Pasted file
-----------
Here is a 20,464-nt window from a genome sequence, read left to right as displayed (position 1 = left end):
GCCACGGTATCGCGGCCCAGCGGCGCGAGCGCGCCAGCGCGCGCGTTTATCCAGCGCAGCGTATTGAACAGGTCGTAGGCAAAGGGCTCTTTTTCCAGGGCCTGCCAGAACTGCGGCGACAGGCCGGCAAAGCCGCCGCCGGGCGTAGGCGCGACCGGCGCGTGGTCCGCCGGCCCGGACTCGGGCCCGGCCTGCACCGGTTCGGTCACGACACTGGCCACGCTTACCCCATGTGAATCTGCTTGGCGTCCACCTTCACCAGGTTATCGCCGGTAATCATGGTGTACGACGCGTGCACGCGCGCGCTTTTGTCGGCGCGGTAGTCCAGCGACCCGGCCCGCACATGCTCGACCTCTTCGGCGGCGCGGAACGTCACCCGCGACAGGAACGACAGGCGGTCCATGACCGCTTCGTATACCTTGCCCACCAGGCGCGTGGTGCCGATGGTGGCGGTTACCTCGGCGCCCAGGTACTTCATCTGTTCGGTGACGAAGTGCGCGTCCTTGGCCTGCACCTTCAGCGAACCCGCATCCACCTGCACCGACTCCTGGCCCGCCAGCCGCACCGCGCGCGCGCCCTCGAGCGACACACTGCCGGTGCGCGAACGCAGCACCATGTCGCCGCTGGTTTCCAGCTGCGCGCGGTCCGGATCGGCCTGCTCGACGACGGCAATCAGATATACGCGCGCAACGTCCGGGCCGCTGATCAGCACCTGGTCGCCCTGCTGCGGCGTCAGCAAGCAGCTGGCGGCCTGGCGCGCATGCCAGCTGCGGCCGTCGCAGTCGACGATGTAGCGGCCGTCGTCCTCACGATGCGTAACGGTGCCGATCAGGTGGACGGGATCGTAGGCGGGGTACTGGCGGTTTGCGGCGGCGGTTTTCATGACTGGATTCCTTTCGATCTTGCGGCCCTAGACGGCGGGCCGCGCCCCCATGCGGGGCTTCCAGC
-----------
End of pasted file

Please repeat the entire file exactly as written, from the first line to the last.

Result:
Here is a 20,464-nt window from a genome sequence, read left to right as displayed (position 1 = left end):
GCCACGGTATCGCGGCCCAGCGGCGCGAGCGCGCCAGCGCGCGCGTTTATCCAGCGCAGCGTATTGAACAGGTCGTAGGCAAAGGGCTCTTTTTCCAGGGCCTGCCAGAACTGCGGCGACAGGCCGGCAAAGCCGCCGCCGGGCGTAGGCGCGACCGGCGCGTGGTCCGCCGGCCCGGACTCGGGCCCGGCCTGCACCGGTTCGGTCACGACACTGGCCACGCTTACCCCATGTGAATCTGCTTGGCGTCCACCTTCACCAGGTTATCGCCGGTAATCATGGTGTACGACGCGTGCACGCGCGCGCTTTTGTCGGCGCGGTAGTCCAGCGACCCGGCCCGCACATGCTCGACCTCTTCGGCGGCGCGGAACGTCACCCGCGACAGGAACGACAGGCGGTCCATGACCGCTTCGTATACCTTGCCCACCAGGCGCGTGGTGCCGATGGTGGCGGTTACCTCGGCGCCCAGGTACTTCATCTGTTCGGTGACGAAGTGCGCGTCCTTGGCCTGCACCTTCAGCGAACCCGCATCCACCTGCACCGACTCCTGGCCCGCCAGCCGCACCGCGCGCGCGCCCTCGAGCGACACACTGCCGGTGCGCGAACGCAGCACCATGTCGCCGCTGGTTTCCAGCTGCGCGCGGTCCGGATCGGCCTGCTCGACGACGGCAATCAGATATACGCGCGCAACGTCCGGGCCGCTGATCAGCACCTGGTCGCCCTGCTGCGGCGTCAGCAAGCAGCTGGCGGCCTGGCGCGCATGCCAGCTGCGGCCGTCGCAGTCGACGATGTAGCGGCCGTCGTCCTCACGATGCGTAACGGTGCCGATCAGGTGGACGGGATCGTAGGCGGGGTACTGGCGGTTTGCGGCGGCGGTTTTCATGACTGGATTCCTTTCGATCTTGCGGCCCTAGACGGCGGGCCGCGCCCCCATGCGGGGCTTCCAGC